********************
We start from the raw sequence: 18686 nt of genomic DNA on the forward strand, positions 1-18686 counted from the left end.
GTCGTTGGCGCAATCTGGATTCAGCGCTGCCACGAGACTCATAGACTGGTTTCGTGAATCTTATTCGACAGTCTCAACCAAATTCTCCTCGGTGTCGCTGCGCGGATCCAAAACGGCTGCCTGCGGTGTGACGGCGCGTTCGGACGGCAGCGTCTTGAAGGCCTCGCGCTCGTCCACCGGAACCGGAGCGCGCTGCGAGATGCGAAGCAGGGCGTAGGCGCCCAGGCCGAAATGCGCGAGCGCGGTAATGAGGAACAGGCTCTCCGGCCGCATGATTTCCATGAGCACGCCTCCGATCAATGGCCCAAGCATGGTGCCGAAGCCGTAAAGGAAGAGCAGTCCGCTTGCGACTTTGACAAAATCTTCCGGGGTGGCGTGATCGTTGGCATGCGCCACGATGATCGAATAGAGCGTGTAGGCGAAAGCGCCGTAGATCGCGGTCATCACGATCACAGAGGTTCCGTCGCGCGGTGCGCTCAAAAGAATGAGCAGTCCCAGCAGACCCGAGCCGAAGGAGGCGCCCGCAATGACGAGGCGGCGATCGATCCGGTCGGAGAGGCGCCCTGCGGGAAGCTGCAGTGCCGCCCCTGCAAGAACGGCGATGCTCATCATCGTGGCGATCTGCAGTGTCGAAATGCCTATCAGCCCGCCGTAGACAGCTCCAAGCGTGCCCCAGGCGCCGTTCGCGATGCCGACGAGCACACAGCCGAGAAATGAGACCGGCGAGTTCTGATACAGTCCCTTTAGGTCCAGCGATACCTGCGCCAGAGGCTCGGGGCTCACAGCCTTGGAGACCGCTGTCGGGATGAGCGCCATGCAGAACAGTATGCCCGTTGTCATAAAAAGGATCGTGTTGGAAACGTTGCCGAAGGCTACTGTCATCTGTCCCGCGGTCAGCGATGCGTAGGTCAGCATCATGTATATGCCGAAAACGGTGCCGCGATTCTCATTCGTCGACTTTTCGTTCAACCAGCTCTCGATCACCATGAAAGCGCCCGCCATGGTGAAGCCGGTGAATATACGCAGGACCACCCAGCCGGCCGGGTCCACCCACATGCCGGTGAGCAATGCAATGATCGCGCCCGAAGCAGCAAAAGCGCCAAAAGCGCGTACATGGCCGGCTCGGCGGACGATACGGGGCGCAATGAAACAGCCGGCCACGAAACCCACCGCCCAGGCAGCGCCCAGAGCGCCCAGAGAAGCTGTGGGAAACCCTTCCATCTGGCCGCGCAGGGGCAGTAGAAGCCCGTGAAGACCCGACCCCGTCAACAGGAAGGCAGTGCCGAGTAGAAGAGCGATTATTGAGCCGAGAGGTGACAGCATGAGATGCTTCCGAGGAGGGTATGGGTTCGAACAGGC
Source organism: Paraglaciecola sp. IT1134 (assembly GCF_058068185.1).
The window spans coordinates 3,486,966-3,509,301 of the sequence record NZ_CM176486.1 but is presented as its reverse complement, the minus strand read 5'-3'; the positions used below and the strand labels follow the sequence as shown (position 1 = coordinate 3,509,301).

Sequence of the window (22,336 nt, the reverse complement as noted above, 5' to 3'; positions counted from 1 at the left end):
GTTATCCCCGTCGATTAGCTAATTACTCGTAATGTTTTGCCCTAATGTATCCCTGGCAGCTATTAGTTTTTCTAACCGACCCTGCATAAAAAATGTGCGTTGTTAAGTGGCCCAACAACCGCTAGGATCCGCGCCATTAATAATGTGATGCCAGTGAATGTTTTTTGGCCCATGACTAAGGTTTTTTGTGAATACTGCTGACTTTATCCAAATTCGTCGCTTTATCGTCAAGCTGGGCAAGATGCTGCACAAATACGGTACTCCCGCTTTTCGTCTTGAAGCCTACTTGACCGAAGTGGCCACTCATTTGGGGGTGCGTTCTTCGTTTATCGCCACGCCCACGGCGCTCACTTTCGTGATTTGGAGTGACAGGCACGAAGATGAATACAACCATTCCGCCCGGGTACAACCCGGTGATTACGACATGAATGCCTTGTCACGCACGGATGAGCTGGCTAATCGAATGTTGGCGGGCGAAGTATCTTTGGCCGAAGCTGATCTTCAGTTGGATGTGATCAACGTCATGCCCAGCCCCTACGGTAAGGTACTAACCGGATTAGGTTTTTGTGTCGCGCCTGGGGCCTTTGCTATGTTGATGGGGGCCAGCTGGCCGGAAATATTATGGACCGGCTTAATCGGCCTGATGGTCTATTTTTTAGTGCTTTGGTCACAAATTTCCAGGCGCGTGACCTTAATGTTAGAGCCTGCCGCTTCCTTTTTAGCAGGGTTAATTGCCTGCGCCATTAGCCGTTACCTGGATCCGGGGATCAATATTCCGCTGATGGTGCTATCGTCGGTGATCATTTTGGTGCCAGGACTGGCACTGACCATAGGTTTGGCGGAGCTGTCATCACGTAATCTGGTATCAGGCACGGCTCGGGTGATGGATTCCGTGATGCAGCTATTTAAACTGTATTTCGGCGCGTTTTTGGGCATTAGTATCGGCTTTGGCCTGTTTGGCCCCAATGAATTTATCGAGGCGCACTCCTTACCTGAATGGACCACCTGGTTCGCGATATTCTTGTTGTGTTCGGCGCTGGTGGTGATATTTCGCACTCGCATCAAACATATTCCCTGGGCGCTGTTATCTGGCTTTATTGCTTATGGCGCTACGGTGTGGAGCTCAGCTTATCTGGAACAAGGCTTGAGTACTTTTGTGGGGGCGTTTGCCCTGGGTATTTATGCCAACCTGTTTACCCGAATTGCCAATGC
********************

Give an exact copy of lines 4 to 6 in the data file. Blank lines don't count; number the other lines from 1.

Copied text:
The window spans coordinates 3,486,966-3,509,301 of the sequence record NZ_CM176486.1 but is presented as its reverse complement, the minus strand read 5'-3'; the positions used below and the strand labels follow the sequence as shown (position 1 = coordinate 3,509,301).

Sequence of the window (22,336 nt, the reverse complement as noted above, 5' to 3'; positions counted from 1 at the left end):
GTTATCCCCGTCGATTAGCTAATTACTCGTAATGTTTTGCCCTAATGTATCCCTGGCAGCTATTAGTTTTTCTAACCGACCCTGCATAAAAAATGTGCGTTGTTAAGTGGCCCAACAACCGCTAGGATCCGCGCCATTAATAATGTGATGCCAGTGAATGTTTTTTGGCCCATGACTAAGGTTTTTTGTGAATACTGCTGACTTTATCCAAATTCGTCGCTTTATCGTCAAGCTGGGCAAGATGCTGCACAAATACGGTACTCCCGCTTTTCGTCTTGAAGCCTACTTGACCGAAGTGGCCACTCATTTGGGGGTGCGTTCTTCGTTTATCGCCACGCCCACGGCGCTCACTTTCGTGATTTGGAGTGACAGGCACGAAGATGAATACAACCATTCCGCCCGGGTACAACCCGGTGATTACGACATGAATGCCTTGTCACGCACGGATGAGCTGGCTAATCGAATGTTGGCGGGCGAAGTATCTTTGGCCGAAGCTGATCTTCAGTTGGATGTGATCAACGTCATGCCCAGCCCCTACGGTAAGGTACTAACCGGATTAGGTTTTTGTGTCGCGCCTGGGGCCTTTGCTATGTTGATGGGGGCCAGCTGGCCGGAAATATTATGGACCGGCTTAATCGGCCTGATGGTCTATTTTTTAGTGCTTTGGTCACAAATTTCCAGGCGCGTGACCTTAATGTTAGAGCCTGCCGCTTCCTTTTTAGCAGGGTTAATTGCCTGCGCCATTAGCCGTTACCTGGATCCGGGGATCAATATTCCGCTGATGGTGCTATCGTCGGTGATCATTTTGGTGCCAGGACTGGCACTGACCATAGGTTTGGCGGAGCTGTCATCACGTAATCTGGTATCAGGCACGGCTCGGGTGATGGATTCCGTGATGCAGCTATTTAAACTGTATTTCGGCGCGTTTTTGGGCATTAGTATCGGCTTTGGCCTGTTTGGCCCCAATGAATTTATCGAGGCGCACTCCTTACCTGAATGGACCACCTGGTTCGCGATATTCTTGTTGTGTTCGGCGCTGGTGGTGATATTTCGCACTCGCATCAAACATATTCCCTGGGCGCTGTTATCTGGCTTTATTGCTTATGGCGCTACGGTGTGGAGCTCAGCTTATCTGGAACAAGGCTTGAGTACTTTTGTGGGGGCGTTTGCCCTGGGTATTTATGCCAACCTGTTTACCCGAATTGCCAATGC